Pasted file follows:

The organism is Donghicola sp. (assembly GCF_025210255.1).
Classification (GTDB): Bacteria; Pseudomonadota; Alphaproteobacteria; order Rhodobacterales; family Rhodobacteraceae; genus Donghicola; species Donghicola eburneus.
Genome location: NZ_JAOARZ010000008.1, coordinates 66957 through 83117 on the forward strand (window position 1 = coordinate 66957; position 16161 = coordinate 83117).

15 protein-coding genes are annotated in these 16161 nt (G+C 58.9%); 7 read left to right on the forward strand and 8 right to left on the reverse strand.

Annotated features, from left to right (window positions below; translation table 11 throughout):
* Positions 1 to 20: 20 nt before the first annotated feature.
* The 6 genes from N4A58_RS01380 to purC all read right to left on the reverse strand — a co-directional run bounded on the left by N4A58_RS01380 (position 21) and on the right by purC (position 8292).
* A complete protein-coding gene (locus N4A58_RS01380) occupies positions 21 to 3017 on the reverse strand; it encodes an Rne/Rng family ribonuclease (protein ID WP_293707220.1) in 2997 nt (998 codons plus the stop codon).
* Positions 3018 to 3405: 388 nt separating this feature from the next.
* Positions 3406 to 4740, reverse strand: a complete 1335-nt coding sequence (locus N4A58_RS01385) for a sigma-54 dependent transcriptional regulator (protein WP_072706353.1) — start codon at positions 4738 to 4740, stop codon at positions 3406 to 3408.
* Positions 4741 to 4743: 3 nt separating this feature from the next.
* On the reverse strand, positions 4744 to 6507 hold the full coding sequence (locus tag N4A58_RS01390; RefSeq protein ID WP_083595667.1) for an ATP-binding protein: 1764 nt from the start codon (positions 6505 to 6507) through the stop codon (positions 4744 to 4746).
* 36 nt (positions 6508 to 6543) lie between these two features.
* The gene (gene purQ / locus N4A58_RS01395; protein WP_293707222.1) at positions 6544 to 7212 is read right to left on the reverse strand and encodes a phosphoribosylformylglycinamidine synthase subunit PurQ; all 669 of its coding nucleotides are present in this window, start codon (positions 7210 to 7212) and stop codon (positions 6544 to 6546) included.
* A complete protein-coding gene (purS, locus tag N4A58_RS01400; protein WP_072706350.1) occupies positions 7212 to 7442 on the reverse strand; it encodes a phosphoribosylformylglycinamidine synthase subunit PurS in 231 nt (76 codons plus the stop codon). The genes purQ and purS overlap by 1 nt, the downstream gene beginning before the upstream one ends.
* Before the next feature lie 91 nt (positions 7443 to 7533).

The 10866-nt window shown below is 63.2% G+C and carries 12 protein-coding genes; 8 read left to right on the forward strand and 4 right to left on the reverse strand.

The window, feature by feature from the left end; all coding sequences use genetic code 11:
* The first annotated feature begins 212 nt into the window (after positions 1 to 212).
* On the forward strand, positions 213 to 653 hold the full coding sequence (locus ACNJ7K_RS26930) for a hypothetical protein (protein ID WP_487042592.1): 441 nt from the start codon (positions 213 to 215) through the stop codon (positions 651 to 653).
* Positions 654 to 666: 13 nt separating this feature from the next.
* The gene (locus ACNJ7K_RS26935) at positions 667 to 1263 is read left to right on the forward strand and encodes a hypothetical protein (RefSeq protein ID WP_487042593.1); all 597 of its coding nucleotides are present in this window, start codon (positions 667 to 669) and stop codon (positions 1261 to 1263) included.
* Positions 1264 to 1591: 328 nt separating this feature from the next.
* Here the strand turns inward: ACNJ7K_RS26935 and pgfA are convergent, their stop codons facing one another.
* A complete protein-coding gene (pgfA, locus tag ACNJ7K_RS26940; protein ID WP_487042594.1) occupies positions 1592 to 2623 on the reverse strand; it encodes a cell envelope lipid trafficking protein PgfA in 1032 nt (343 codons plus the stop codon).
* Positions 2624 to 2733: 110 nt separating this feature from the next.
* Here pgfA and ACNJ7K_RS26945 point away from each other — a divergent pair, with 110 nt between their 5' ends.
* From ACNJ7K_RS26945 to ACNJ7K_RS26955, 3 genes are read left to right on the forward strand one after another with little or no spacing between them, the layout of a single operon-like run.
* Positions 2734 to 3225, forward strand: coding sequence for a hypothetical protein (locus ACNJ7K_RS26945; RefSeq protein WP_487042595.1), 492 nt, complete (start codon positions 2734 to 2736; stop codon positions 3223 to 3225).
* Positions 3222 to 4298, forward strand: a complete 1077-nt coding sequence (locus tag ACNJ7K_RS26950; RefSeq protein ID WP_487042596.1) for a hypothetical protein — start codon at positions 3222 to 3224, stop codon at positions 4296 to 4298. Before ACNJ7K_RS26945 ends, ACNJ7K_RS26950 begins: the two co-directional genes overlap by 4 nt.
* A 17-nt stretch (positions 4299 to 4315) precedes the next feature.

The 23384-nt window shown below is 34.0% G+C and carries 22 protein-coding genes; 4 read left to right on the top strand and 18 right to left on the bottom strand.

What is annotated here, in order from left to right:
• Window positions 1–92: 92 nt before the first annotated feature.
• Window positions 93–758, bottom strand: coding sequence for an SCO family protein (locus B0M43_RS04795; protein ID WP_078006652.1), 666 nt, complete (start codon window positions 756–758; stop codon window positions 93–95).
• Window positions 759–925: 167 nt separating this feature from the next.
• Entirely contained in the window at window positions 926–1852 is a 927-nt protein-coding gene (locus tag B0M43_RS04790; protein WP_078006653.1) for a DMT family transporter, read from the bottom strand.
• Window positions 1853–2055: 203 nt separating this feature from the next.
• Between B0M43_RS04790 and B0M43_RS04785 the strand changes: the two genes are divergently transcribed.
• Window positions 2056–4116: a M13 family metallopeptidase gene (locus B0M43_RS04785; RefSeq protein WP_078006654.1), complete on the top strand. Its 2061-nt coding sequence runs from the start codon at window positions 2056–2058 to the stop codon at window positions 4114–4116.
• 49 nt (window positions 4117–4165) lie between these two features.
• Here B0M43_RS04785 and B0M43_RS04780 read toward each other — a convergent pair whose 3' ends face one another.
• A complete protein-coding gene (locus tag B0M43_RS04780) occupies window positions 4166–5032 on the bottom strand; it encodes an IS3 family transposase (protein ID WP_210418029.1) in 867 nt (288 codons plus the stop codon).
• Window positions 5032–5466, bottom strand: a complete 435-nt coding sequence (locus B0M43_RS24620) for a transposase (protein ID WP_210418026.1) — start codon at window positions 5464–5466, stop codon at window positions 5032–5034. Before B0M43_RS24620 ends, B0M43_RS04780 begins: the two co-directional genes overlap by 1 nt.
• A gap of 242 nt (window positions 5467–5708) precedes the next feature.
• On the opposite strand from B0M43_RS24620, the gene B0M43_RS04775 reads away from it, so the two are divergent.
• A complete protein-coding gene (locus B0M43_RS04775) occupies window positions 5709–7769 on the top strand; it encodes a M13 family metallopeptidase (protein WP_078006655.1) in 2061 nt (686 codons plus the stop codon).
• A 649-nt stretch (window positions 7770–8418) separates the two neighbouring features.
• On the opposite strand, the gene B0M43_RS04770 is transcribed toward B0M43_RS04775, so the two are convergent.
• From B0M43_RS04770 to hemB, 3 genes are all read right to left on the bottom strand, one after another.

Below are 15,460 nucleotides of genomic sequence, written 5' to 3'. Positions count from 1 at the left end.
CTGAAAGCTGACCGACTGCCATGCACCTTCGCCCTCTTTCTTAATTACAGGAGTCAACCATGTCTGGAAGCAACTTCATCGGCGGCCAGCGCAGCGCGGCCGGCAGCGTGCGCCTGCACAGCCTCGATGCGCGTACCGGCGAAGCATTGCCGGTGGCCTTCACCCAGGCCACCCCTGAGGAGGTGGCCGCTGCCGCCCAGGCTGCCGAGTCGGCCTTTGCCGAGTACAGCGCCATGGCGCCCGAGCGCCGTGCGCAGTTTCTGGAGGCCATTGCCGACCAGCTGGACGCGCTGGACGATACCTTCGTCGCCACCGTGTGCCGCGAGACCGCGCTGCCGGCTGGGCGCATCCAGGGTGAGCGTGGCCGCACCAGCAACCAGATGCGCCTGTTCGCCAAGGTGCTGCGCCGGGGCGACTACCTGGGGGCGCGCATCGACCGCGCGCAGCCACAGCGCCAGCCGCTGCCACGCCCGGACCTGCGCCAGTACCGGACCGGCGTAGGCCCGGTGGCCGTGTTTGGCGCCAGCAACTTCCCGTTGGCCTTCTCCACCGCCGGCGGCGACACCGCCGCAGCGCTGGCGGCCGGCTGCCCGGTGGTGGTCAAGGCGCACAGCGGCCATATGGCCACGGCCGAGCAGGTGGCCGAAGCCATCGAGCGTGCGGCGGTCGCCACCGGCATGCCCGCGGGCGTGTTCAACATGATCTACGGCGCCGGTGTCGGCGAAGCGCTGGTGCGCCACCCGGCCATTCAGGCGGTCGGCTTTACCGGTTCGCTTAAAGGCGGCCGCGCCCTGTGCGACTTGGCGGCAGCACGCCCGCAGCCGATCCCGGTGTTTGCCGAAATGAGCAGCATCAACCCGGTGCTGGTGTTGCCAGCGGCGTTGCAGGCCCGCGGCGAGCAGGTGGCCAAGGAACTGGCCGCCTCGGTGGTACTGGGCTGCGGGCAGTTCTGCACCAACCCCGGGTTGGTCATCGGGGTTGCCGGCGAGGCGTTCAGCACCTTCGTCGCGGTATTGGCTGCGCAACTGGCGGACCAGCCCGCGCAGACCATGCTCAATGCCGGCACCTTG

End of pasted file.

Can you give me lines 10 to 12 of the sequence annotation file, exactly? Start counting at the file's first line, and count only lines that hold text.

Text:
* Positions 3406 to 4740, reverse strand: a complete 1335-nt coding sequence (locus N4A58_RS01385) for a sigma-54 dependent transcriptional regulator (protein WP_072706353.1) — start codon at positions 4738 to 4740, stop codon at positions 3406 to 3408.
* Positions 4741 to 4743: 3 nt separating this feature from the next.
* On the reverse strand, positions 4744 to 6507 hold the full coding sequence (locus tag N4A58_RS01390; RefSeq protein ID WP_083595667.1) for an ATP-binding protein: 1764 nt from the start codon (positions 6505 to 6507) through the stop codon (positions 4744 to 4746).